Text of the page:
Where f(x) is an empirical formula found to approximate the probability of a flare when a sunspot group is on or near the solar central meridian. Here: a = the proportion of largest sunspot area in the complex sunspot group or groups in relation to the total area of the complex groups., b = the number of delta class (complex) sunspot groups, and c = the total number of sunspots of large area (> 1000 msh or millionths of a solar hemisphere)  in the groups used for the formula.

Then how close to the central meridian are the groups?

Using the quadratic formula one gets two solutions: x1  = -1.396 and x2 = -11.937

Where the minus sign is take to mean the group has already passed the central meridian, and is now west of it in our line of sight. In this case the value of (-1.396) can be taken as days past central meridian, which means geo-effective flaring (i.e. causing short wave radio blackouts) is still possible.


7. Coordinate Equation Transformations:

Galilean relativity transformations are the prelude to Einsteinian special relativity. Manipulating the key quantities using algebra to get different transformational identities, is therefore a useful exercise to build algebra skills that will be needed later.

Basically, the interest is in how one transforms from one coordinate system, call it x, y, z to another, call it x’, y’, z’.  In the diagram below, for example, if systems S and S' are moving relative to each other,  consider a meter stick of length L (= 1 m) pointed in the +x direction and moving in that direction with velocity v. (We can also think of it as being at rest in the S' system with one end at x' = 0 and another end at x' = L', initially. )

We  look for a transformation similar to the Galilean transformation, but which will allow c (velocity of light)  to be the same in both S and S'. Since the y and z coordinates of the position are not affected by the motion in the x-direction we can say y' = y and z' = z. For the x-coordinate, we try a transformation of the form: x = a(x' + vt') and x = a(x - vt), where a is an invariant (unchanged quantity)


We expect a to depend on the velocity v in such a way that it becomes equal to 1 when v becomes very small compared with the speed of light. When this happens, the x and x' transformations become the same as the ordinary Galilean transformations. We begin by using x = a(x' + vt') and solve for t' and obtain:

 t' = 1/v (x/a - x')

For t' above, we now insert the value for x' (e.g. x' = a(x- vt)):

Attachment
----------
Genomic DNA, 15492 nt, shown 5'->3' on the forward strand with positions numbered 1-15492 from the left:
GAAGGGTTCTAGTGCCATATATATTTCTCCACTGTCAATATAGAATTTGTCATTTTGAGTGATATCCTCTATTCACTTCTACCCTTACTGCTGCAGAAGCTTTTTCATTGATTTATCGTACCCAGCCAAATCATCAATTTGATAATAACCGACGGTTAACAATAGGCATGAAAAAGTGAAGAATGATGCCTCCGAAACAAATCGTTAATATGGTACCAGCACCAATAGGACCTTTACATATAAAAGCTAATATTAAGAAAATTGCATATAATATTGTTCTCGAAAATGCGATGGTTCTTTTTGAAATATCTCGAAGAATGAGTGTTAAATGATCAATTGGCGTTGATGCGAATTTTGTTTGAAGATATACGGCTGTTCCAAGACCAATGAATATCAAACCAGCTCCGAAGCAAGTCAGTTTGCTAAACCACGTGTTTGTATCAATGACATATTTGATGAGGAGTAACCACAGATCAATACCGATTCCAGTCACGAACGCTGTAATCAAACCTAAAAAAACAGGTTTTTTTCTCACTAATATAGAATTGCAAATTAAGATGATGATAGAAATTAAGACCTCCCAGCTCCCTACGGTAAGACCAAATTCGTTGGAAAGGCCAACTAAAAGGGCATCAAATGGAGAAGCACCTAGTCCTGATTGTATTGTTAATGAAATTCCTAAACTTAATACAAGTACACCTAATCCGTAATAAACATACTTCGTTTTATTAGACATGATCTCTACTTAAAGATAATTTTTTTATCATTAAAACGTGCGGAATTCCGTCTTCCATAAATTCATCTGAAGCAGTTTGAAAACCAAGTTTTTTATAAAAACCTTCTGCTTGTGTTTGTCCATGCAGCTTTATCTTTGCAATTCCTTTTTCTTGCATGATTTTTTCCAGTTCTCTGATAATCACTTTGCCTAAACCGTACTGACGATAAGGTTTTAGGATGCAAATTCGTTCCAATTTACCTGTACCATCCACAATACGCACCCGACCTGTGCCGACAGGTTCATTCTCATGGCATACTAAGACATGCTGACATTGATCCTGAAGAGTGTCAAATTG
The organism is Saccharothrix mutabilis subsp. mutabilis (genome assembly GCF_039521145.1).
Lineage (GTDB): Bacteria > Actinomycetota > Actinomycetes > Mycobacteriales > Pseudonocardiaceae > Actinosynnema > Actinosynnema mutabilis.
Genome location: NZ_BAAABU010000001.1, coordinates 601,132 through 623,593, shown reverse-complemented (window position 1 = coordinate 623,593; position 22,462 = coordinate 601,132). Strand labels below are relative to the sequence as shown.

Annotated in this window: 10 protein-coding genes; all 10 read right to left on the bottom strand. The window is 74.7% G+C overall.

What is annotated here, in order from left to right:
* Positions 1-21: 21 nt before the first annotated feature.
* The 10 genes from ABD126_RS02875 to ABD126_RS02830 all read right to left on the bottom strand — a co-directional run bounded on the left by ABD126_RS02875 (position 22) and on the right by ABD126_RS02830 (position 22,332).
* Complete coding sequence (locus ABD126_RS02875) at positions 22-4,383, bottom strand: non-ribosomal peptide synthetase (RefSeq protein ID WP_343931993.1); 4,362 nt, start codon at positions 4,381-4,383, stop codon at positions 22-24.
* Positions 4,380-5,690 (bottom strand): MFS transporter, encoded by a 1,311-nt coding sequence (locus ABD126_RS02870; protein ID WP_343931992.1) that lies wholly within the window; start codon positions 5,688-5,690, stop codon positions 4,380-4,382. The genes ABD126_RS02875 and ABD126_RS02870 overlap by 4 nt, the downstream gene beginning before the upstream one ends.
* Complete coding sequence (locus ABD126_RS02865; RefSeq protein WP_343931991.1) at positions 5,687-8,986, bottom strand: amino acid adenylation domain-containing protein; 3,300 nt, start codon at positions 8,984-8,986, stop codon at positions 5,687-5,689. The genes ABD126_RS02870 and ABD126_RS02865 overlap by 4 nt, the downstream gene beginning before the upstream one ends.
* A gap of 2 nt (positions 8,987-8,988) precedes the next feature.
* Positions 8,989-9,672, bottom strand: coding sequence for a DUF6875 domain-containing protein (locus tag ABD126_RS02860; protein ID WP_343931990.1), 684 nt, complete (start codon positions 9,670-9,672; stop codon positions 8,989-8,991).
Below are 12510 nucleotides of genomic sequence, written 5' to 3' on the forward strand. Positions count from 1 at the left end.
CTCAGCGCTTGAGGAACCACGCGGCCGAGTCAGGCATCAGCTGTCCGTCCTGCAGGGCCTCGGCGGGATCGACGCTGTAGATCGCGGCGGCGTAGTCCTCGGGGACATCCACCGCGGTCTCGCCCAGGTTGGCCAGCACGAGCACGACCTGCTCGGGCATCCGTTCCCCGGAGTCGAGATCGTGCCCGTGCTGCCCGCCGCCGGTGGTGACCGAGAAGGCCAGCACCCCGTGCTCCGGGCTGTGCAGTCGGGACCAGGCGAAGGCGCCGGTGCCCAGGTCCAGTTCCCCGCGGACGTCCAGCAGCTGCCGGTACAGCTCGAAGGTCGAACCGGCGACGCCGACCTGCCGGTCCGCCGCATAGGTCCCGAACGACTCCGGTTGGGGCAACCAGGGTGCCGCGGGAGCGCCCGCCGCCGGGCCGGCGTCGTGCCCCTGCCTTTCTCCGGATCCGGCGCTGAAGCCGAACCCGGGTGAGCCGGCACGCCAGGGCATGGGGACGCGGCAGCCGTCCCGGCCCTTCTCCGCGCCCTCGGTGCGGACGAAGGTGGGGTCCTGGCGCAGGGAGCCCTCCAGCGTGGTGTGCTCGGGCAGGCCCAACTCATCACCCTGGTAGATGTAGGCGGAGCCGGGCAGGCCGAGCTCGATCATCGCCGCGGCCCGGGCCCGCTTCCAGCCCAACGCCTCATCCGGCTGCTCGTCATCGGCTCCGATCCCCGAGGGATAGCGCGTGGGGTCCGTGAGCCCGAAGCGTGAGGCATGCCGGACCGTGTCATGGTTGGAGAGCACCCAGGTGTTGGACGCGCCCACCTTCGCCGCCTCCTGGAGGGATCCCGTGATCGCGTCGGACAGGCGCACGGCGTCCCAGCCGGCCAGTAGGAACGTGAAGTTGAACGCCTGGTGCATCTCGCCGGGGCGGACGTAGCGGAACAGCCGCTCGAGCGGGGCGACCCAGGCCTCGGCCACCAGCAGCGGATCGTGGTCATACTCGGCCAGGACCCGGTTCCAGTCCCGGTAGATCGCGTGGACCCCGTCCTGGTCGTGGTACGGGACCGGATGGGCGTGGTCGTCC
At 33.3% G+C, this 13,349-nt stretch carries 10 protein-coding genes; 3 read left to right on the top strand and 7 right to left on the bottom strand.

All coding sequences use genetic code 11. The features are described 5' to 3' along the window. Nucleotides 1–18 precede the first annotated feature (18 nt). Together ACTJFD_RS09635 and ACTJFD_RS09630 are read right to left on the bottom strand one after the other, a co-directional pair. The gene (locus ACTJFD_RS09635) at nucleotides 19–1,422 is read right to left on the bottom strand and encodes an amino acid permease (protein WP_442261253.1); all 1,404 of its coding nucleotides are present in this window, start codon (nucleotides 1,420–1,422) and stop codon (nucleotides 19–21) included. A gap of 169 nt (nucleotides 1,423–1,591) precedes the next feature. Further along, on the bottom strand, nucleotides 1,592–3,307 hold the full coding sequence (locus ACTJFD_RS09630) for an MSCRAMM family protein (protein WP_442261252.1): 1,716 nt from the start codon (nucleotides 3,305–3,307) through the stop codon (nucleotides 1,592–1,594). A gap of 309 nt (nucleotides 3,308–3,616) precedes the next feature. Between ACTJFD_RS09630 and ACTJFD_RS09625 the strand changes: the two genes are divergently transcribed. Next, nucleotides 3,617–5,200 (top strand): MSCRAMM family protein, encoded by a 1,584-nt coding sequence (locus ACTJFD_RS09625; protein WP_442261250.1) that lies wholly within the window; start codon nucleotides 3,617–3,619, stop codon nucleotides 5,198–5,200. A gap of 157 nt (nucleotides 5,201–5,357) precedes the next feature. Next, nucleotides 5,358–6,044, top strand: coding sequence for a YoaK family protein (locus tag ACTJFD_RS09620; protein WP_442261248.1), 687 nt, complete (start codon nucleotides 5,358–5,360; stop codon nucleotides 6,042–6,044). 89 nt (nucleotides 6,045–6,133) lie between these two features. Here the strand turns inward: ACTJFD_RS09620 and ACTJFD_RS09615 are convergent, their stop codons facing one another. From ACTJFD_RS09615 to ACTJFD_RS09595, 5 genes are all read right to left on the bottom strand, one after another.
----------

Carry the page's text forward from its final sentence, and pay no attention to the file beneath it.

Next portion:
t' = 1/v(x/a - ax - avt) = at - x2(a2 -1)/ va

Similarly, we find for t:

t = -at' + x'(a2 - 1)/ va


1.A beam of electrons moving with v = 1.0 x 107 m/s enters midway between two horizontal plates in a direction parallel to the plates which are 5 cm long and 2 cm apart, and have a potential difference V between them. Find V, if the beam is deflected so that it just grazes the bottom plate. (Take the electron charge to mass ratio: e/ me = 1.8 x 1011 C/kg).

2.A heated filament emits electrons which are accelerated to the anode by a p.d. of 500 V. Find the kinetic energy and velocity of the electron as it strikes the anode.

3. Given that x' = 1/a (x - vt) and t' = 1/a (t - vx/c2), derive similar equations for x and t in terms of x' and t'.  (Let: 1/a = (1 - v2/c2)½)

If we now substitute x' = a(x - vt) and the equation for t’  into the right hand side of:

r’2 = x’2 + y’2 + z’2 - c2 t’2

what do we get?

4. Let a quadratic model for central meridian transit of a sunspot group – indicating days past the central meridian (where the closer the value is to 0, the greater the incidence of likely flaring)  is: 

f(x) =  0.1x2 + 8x + 12

Is this complex group more or less likely to see powerful flares than the one given in the example?

5. An athlete standing close to the edge on the top of a 160 ft. high building throws a baseball vertically upward. The quadratic function:

s(t) =  - 16 t2 + 64t + 160

models the ball’s height above the ground, with s(t) in feet, t seconds after it’s thrown:

a)     After how many seconds does the ball reach its maximum height? What is the maximum height?

b)     How many seconds does it take until the ball finally hits the ground? (Round to the nearest tenth of a second)


6. Another form of Newton’s law of gravitation which incorporates Kepler’s third law is:

P2 = 4(p)2 a3/[G(M + Mp)].

where P is the planet's period, a the distance (i.e. semi-major axis, we want to solve for) and G the gravitational constant, M the mass of the Sun, and Mp the planet's mass.
Write an equation for the planet’s mass, i.e. which might be used to find it if all the parameters were known, and the units.


Partial Fraction Decomposition Problem:

Partial fraction decomposition uses common denominators to write a sum or difference as a single rational expression:

Add the following algebraic expressions and arrive at such a single rational expression:

3/ (x – 4)   +  2/ (x + 2)

NOTE:  Solutions to all the algebra II applied problems will appear over the next five days!